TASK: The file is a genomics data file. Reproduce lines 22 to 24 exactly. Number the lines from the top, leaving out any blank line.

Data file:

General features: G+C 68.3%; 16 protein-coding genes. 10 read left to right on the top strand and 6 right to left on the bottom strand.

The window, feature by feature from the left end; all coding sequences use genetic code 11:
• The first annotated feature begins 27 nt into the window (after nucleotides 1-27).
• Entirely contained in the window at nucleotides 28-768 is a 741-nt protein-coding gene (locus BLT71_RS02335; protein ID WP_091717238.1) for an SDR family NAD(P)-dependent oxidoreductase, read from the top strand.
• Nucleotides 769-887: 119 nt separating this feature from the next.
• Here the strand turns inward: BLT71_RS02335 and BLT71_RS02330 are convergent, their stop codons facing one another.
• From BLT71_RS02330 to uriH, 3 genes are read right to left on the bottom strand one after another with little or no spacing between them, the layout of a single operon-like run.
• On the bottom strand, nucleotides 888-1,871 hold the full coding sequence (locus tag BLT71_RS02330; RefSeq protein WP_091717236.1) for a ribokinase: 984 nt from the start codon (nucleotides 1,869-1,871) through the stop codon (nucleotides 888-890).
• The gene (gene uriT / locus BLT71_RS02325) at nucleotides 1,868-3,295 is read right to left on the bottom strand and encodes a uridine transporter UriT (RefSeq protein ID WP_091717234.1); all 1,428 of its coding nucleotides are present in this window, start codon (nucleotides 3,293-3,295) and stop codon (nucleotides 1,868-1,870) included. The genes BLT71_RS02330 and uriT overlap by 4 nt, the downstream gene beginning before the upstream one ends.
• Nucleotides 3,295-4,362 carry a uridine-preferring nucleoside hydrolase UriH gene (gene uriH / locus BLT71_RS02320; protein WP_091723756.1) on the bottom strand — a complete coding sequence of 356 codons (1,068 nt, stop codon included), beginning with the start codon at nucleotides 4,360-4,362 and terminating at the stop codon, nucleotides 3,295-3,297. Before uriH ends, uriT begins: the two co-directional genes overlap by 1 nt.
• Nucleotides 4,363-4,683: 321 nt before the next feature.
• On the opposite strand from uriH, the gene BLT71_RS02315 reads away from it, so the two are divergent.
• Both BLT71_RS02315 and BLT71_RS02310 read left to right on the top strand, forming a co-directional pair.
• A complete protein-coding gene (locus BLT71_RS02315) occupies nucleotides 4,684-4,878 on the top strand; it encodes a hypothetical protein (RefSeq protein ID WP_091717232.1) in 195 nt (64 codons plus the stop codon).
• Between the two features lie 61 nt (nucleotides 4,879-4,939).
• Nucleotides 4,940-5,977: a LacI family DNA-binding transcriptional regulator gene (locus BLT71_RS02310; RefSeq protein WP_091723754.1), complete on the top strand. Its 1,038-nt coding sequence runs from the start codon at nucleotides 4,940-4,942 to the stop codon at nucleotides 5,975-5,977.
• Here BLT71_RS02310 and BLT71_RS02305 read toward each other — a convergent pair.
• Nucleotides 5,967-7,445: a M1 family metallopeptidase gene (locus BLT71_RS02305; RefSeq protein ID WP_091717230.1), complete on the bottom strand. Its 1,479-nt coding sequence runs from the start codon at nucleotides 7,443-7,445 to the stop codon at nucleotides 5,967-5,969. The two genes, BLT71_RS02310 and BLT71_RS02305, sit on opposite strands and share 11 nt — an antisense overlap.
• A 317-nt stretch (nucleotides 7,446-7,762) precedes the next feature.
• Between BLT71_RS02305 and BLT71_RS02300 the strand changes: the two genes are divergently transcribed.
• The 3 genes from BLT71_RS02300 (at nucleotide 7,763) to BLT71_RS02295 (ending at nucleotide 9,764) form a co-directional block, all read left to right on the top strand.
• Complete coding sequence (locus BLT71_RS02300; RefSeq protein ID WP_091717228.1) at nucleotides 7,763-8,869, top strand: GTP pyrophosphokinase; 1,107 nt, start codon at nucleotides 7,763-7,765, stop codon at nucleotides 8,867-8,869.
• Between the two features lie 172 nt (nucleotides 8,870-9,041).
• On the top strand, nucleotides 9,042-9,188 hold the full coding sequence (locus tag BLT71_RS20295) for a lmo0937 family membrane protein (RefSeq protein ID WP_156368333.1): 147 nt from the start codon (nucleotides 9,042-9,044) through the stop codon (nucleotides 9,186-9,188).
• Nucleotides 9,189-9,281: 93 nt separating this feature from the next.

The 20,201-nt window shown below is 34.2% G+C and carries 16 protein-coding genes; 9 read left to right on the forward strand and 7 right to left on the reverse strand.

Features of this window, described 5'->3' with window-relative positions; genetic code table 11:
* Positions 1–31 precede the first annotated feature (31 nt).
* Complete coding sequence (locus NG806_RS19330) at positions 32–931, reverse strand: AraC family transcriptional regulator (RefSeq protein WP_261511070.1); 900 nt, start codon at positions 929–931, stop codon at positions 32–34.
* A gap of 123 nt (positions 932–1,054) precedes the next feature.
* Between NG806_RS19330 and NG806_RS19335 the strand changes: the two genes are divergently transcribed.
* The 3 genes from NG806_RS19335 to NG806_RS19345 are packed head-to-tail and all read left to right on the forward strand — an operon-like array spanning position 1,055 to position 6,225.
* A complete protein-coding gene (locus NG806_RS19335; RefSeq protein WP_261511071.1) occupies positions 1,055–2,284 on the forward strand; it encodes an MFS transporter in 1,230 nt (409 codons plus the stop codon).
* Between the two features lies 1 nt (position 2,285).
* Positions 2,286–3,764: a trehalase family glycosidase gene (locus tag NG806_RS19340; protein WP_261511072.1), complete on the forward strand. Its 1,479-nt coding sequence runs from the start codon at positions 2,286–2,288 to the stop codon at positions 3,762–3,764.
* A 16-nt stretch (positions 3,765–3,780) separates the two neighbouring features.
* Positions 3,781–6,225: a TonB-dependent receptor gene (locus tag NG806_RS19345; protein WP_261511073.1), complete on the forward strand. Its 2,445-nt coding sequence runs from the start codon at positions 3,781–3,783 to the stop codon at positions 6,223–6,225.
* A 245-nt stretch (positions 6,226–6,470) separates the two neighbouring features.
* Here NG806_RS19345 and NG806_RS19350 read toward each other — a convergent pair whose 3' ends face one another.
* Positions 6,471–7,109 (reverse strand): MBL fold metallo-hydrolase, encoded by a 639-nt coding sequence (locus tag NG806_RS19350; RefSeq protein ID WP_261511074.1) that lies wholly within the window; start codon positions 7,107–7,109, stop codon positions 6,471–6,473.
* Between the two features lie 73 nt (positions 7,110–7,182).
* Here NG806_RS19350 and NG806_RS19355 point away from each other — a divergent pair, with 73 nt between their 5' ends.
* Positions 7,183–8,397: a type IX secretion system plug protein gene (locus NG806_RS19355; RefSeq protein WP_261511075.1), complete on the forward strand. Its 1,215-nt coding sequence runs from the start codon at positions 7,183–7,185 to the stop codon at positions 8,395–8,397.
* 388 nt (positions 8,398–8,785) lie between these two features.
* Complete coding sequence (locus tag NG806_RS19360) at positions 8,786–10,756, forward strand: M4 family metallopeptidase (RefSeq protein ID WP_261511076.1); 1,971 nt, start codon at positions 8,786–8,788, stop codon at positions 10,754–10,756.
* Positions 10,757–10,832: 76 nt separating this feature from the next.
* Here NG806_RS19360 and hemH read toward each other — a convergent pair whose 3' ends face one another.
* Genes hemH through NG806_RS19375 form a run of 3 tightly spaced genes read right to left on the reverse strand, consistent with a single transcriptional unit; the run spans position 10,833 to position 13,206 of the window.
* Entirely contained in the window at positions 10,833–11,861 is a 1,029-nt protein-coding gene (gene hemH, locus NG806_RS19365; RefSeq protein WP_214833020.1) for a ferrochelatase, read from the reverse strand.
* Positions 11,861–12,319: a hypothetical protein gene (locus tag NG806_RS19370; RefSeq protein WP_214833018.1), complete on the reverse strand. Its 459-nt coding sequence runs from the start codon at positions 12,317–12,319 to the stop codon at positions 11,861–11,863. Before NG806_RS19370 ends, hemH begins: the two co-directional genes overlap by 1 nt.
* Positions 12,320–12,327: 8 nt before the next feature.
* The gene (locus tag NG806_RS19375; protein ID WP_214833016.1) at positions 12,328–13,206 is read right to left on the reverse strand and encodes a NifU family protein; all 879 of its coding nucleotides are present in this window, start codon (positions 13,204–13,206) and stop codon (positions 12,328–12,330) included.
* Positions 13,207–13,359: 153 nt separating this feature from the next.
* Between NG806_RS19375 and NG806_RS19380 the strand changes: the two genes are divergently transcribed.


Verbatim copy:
• Complete coding sequence (locus BLT71_RS02300; RefSeq protein ID WP_091717228.1) at nucleotides 7,763-8,869, top strand: GTP pyrophosphokinase; 1,107 nt, start codon at nucleotides 7,763-7,765, stop codon at nucleotides 8,867-8,869.
• Between the two features lie 172 nt (nucleotides 8,870-9,041).
• On the top strand, nucleotides 9,042-9,188 hold the full coding sequence (locus tag BLT71_RS20295) for a lmo0937 family membrane protein (RefSeq protein ID WP_156368333.1): 147 nt from the start codon (nucleotides 9,042-9,044) through the stop codon (nucleotides 9,186-9,188).